Restoring from Time Machine backup relocates home directories

Ryan Schmidt ryandesign at
Sat Sep 16 22:15:02 UTC 2017

On Sep 16, 2017, at 04:57, db wrote:
> On 15 Sep 2017, at 23:47, Ryan Schmidt wrote:
>> MacPorts and ports can add users, but MacPorts doesn't remove them. I'm not sure how we could change that. Suppose you install a port that has a user that needs to own some data, such as postresql96-server. You then uninstall the port, which then hypothetically removes the user. Now the databases you created with that port are owned by a userid that doesn't exist anymore. Now you reinstall the port, which creates a postgres user but with a new userid. This creates more work for the user: needing to reassociate files the port needs with the new userid.
> Shouldn't MP delete it if no files are owned by that user? In any case, it could notify during installation that a user was created and upon uninstallation that a user still owns files (and which) or not, and if not, it could give the option to delete it.

Maybe. But how would MacPorts know that no files are owned by that user? I wouldn't want a port uninstallation to introduce a several-minute delay while MacPorts checks the ownership of every file on disk. And as you found below, you may have unexpected files owned by such a user.

> I searched for files owned by users created by two ports installed not long ago (quagga is still installed, dbus uninstalled) to find the following (just an example of a mess I now realised it's in place and I don't have a clue how it happened).
> $ ls -l /Library/Screen\ Savers/Substrate.saver/Contents
> total 16
> -rw-r--r--@ 1 root    messagebus   692 Apr 12  2010 CodeResources
> -rw-r--r--@ 1 root    messagebus  1491 Apr 12  2010 Info.plist
> drwxr-xr-x@ 3 quagga  messagebus   102 Apr 12  2010 MacOS
> drwxr-xr-x@ 3 quagga  messagebus   102 Apr 12  2010 Resources
> drwxr-xr-x@ 3 quagga  messagebus   102 Apr 12  2010 _CodeSignature
> AFAIR, I installed that screen saver by dragging and dropping, no installer.

This is probably normal.

When a user is created on Mac OS X 10.5 Leopard and later, its group is set to "staff". But on Mac OS X Tiger 10.4 and earlier, each user got a group of its own, named the same as the user.

File ownership can be preserved on disk images, but that ownership is preserved by uid and gid, not by user name and group name.

Suppose that the person who packed up Substrate.saver was on a Mac running Tiger with two user accounts, one with uid 501 (alice) and gid 501 (alice) and another with uid 502 (bob) and gid 502 (bob), and that the person was logged in as bob. This person compiles Substrate.saver, which causes it to be owned by uid/gid 502, then creates a disk image with ownership preserved, and copies the screensaver bundle to the disk image and uploads the disk image to the Internet, where you download it.

You're on a Mac with Leopard or later and you only have one user account, with uid 501 and gid 20 (staff). You copy the screensaver from the disk image to your disk, and ownership is preserved. If you look at the ownership of the screensaver now with ls -l, you'll see it's owned by uid 502 and gid 502, even though you don't have a user nor a group with those ids.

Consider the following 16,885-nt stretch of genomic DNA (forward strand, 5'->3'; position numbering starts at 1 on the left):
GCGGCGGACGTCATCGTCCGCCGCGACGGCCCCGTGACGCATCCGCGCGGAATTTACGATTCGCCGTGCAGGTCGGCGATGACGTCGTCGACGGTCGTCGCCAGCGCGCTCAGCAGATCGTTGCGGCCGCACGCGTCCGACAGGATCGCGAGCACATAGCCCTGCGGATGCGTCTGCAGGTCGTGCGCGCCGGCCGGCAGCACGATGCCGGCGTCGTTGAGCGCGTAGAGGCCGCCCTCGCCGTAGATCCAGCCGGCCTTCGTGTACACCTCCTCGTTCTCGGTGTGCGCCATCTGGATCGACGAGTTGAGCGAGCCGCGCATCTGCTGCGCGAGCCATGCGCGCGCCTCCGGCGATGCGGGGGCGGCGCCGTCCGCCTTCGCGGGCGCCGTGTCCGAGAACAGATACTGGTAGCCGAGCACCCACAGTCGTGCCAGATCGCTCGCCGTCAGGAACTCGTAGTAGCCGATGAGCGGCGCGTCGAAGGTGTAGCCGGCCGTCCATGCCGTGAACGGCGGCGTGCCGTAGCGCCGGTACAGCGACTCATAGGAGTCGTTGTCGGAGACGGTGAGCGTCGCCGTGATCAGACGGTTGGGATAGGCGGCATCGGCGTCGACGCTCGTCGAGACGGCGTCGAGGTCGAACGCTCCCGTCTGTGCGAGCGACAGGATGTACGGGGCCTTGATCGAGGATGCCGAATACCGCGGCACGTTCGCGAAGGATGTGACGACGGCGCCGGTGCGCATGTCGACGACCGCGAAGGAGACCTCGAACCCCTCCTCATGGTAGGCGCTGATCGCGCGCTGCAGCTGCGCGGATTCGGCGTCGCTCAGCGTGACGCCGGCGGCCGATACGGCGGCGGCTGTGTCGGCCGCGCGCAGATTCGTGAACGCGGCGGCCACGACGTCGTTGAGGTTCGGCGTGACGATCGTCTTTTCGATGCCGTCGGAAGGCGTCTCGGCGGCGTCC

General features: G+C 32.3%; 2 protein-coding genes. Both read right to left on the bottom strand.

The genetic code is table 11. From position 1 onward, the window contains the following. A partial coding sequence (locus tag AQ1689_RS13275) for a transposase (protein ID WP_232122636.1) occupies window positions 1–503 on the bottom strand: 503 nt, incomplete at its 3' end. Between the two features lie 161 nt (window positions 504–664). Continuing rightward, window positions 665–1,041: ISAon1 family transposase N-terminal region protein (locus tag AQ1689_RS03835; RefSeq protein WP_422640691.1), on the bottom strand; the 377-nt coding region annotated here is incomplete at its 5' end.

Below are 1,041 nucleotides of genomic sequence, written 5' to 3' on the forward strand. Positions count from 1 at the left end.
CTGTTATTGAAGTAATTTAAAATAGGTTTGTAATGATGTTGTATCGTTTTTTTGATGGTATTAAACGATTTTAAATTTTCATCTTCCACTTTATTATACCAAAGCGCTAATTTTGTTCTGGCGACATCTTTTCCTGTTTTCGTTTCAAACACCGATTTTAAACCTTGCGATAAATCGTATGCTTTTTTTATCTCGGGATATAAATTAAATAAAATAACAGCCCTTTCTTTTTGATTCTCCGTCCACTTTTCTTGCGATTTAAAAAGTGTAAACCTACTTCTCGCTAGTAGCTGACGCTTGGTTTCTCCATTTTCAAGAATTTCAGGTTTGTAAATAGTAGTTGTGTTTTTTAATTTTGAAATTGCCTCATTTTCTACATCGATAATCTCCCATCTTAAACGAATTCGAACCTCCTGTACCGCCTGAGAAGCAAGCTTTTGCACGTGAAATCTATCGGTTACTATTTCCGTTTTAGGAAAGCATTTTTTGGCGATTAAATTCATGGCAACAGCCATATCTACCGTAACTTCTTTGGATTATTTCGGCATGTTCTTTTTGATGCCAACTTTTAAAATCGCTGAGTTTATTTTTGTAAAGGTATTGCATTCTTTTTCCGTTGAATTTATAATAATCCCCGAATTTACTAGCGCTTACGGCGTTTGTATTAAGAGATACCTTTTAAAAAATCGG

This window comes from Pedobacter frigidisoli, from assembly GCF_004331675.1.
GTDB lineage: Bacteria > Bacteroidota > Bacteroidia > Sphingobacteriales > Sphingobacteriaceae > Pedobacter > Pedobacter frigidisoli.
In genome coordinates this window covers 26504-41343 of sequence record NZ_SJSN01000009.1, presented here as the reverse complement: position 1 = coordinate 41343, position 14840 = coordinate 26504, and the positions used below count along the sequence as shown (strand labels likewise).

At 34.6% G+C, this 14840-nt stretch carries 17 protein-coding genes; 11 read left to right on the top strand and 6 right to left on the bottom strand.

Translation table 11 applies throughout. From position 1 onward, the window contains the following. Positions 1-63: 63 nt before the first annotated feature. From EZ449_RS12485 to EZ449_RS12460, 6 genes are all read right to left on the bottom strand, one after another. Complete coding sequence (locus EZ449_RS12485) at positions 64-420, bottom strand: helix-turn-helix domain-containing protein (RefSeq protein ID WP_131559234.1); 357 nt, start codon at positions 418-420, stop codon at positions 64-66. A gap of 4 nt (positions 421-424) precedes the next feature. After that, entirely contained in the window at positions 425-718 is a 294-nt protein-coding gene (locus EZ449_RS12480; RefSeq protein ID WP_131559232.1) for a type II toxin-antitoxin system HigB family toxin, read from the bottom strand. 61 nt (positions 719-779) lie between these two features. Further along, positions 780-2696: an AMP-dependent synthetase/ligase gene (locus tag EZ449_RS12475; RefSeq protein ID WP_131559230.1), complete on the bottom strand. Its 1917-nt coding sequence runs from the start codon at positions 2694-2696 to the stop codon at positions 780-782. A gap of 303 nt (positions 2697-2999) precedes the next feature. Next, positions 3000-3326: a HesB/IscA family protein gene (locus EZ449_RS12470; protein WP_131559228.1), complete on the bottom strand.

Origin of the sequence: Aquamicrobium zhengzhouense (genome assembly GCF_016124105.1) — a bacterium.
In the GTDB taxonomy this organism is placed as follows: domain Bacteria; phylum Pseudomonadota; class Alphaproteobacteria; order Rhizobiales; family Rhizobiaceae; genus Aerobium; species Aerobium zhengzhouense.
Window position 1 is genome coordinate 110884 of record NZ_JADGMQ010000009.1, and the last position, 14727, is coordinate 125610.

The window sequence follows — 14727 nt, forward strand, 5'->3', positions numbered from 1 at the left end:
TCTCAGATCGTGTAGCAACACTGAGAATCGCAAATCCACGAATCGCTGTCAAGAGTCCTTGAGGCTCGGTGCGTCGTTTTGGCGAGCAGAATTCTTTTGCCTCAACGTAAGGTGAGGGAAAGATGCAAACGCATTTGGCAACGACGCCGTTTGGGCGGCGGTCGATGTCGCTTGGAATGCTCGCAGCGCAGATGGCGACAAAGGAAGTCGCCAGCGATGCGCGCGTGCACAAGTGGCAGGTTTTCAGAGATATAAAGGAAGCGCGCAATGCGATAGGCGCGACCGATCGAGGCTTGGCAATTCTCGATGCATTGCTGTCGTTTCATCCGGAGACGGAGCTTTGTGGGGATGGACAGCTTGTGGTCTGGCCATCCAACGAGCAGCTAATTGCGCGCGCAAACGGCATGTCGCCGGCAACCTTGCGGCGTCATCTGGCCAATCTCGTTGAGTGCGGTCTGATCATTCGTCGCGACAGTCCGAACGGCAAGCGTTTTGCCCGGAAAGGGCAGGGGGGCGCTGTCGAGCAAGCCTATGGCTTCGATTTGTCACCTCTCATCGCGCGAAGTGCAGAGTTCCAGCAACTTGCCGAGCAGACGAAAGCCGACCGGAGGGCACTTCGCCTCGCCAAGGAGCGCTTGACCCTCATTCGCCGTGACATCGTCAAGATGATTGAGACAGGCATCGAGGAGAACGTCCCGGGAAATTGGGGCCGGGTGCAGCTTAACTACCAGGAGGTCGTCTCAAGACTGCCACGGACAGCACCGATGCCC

Later you install the dbus and quagga ports. They each create their own user accounts, using whatever uids and gids are unused on your system. They may not be the same. For example on my system my messagebus user has uid 500 but my messagebus group has gid 504. On your system, the quagga user happened to get uid 502 and the messagebus group happened to get gid 502. When you now look with ls -l, you see that the screensaver is owned by user quagga and group messagebus.

It wouldn't matter if the order was reversed--if you installed the ports and MacPorts created the users and groups first, and then you copied the screensaver--the end result would be the same.

The problem should not have occurred if the disk image was set not to preserve ownership. In that case, when you copied the file from the disk image to your disk, it would have received the user and group of your user.

You can also run into this type of problem if you have multiple Macs that you copy files between while preserving ownership, such as using a USB or FireWire disk with owners turned on, or by using Apple file sharing, and the user accounts on the different Macs are not all using the same uid/gid.

> MP could also checked if the UIDs/GIDs are already in use, before a port creates a user/group.

MacPorts already does this, in that the MacPorts command to create a new user will use the first uid numbered 500 or greater that does not already exist in the directory service. Or did you mean something different by "already in use"?

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